• 360 Degree Reviews — Everyone in our org gets anonymous 360 degree reviews from peers, their direct reports, and the layer above them. We’ve found that this can surface incredibly insightful feedback that helps the individual to understand how their actions are helping or hurting not only those that they report to, but everyone in the org.
  • Team Off-sites — Last November, we took the entire team on a 3-day cruise to Mexico. (WTF…I know, right?!) But, the investment paid for itself and then some. There’s something magical that happens when you get everyone out of the office. People relax…they let their hair down a bit and they get honest. And there is gold in those moments of honest, direct feedback. I’ve probably learned more about what my team thinks about the leadership of our company in those few moments then all my 1:1’s combined. Do not underestimate the importance of spending time away from the office as a team.

3. Have a non-business mentor

I have a team of awesome advisors and investors who are phenomenal when it comes to startups and tech. And when I have a business question….they are who I turn to. But, often times, the issues I have as a founder can’t be resolved in an excel spreadsheet. They are matters of the soul.

This job will rip you apart. It will bring you to your knees. I don’t care if you are Elon Musk or Marissa Mayer or Mark Zuckerberg … you feel pain… you have low days, low weeks, and, yes, even low months. The highs are higher than you can imagine and the lows are pretty low.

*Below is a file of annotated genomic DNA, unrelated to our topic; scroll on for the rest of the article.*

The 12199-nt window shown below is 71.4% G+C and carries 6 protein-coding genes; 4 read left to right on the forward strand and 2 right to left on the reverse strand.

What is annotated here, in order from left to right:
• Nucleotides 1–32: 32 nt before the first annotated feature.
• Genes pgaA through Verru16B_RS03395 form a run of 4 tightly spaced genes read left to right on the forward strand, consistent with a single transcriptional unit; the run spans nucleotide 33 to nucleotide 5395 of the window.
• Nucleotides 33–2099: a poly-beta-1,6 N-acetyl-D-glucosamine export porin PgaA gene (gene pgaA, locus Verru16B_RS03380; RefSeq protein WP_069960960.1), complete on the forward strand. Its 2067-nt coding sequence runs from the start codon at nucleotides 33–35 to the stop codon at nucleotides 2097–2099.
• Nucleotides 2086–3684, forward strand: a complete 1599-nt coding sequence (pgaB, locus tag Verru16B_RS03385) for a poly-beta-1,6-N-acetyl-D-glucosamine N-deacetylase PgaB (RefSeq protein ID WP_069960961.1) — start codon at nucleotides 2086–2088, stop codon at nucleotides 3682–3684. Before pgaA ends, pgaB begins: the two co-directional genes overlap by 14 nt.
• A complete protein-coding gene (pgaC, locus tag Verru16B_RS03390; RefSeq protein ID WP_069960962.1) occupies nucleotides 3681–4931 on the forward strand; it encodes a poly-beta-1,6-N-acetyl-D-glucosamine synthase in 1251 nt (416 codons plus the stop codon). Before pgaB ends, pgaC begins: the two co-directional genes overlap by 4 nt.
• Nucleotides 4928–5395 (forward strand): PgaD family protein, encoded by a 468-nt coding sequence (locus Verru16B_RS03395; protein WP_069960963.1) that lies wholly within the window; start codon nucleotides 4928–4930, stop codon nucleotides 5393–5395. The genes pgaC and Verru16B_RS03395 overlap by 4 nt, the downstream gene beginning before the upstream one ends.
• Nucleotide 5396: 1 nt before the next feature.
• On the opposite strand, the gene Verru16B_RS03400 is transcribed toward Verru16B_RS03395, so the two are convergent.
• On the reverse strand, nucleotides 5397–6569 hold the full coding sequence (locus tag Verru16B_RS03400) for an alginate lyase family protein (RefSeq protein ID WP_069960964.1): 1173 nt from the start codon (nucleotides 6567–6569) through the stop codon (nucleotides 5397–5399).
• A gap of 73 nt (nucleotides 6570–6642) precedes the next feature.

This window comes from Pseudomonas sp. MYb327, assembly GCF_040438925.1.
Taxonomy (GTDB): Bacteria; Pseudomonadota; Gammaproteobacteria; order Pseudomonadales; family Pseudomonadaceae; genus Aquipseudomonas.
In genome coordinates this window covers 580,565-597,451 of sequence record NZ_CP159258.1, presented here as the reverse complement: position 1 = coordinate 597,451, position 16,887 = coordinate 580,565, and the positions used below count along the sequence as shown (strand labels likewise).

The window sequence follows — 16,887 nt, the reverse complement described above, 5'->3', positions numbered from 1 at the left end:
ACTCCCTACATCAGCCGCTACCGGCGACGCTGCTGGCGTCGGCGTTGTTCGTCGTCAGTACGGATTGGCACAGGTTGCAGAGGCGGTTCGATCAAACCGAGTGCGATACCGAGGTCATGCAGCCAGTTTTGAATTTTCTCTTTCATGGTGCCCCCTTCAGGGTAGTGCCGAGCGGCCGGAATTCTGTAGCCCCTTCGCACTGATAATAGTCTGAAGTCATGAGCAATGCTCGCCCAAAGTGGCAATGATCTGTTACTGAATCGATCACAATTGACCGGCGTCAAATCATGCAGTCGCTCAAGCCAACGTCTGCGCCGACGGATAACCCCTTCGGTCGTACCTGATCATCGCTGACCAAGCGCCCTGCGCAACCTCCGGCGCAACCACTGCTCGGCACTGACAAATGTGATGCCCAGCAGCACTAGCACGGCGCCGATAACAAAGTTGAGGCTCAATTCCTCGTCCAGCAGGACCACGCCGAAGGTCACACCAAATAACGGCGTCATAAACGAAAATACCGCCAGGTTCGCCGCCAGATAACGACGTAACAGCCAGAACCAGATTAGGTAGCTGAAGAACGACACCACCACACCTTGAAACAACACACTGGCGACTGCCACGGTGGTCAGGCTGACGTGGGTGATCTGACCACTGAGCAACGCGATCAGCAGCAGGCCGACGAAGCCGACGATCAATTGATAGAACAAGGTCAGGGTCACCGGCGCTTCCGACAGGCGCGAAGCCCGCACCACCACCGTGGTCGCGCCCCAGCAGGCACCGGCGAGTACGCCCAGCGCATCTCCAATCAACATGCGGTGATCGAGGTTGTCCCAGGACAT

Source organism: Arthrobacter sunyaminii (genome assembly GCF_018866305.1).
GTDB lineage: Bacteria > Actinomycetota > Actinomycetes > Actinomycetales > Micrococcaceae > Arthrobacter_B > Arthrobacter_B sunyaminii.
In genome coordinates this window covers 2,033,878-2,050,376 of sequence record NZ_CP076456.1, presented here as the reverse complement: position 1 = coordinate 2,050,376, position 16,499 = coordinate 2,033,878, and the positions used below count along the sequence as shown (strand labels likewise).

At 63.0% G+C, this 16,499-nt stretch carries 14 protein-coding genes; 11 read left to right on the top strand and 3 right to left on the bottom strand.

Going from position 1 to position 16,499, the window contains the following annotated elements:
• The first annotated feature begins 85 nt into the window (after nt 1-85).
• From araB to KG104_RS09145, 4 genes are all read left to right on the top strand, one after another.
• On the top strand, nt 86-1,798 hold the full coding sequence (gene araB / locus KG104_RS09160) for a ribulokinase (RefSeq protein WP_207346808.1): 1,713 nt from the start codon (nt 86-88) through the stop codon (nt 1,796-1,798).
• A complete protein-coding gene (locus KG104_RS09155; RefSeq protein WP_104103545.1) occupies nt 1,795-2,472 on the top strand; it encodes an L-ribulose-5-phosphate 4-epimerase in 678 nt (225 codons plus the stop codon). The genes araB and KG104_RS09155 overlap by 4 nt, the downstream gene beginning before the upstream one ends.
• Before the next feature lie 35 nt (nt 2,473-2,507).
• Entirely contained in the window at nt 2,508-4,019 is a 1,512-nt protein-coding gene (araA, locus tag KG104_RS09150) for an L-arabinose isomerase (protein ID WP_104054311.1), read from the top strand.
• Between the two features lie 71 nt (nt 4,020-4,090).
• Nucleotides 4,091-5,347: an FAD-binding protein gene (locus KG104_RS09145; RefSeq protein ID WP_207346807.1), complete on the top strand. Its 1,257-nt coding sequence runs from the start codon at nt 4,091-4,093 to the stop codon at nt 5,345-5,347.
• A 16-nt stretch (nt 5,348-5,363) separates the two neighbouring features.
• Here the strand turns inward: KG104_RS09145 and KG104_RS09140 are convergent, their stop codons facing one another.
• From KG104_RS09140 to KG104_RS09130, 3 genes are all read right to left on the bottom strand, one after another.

If you don’t have a personal, non-tech confident you can turn to — make it a priority to get one. Today, my wife and my dad are the two people I turn to when I’m at my lowest. And, everytime, without fail, they are there for me with doses of reality, empathy, and love.

Before I was married, when we were first starting launching Stack, I was really up and down based on the momentum of each day.I took every single day personally, and when you’re in that state, you need someone to vent and to let go. In those early days, I saw a therapist and it was the best thing I could have ever done. It helped so much that the therapist knew nothing about tech, because at the end of the day, my problems weren’t about tech, they were about emotions and feelings. Many of our problems are internal and not external as we might think. I encourage you to find someone, anyone, outside your tech circle to talk to and just let go.

4. Cash is King

Every startup has a different track. Ours is what I’ve coined as being “Seed-Strapped”. We raised a small Seed round of $800k back in 2012, but we’ve been profitable ever since so we haven’t needed to raise more funding. We’re not a completely “bootstrapped” startup, yet we also haven’t raised large rounds of institutional capital. Those two facts make a very unique creature in the startup world, but it’s a path that I would personally recommend.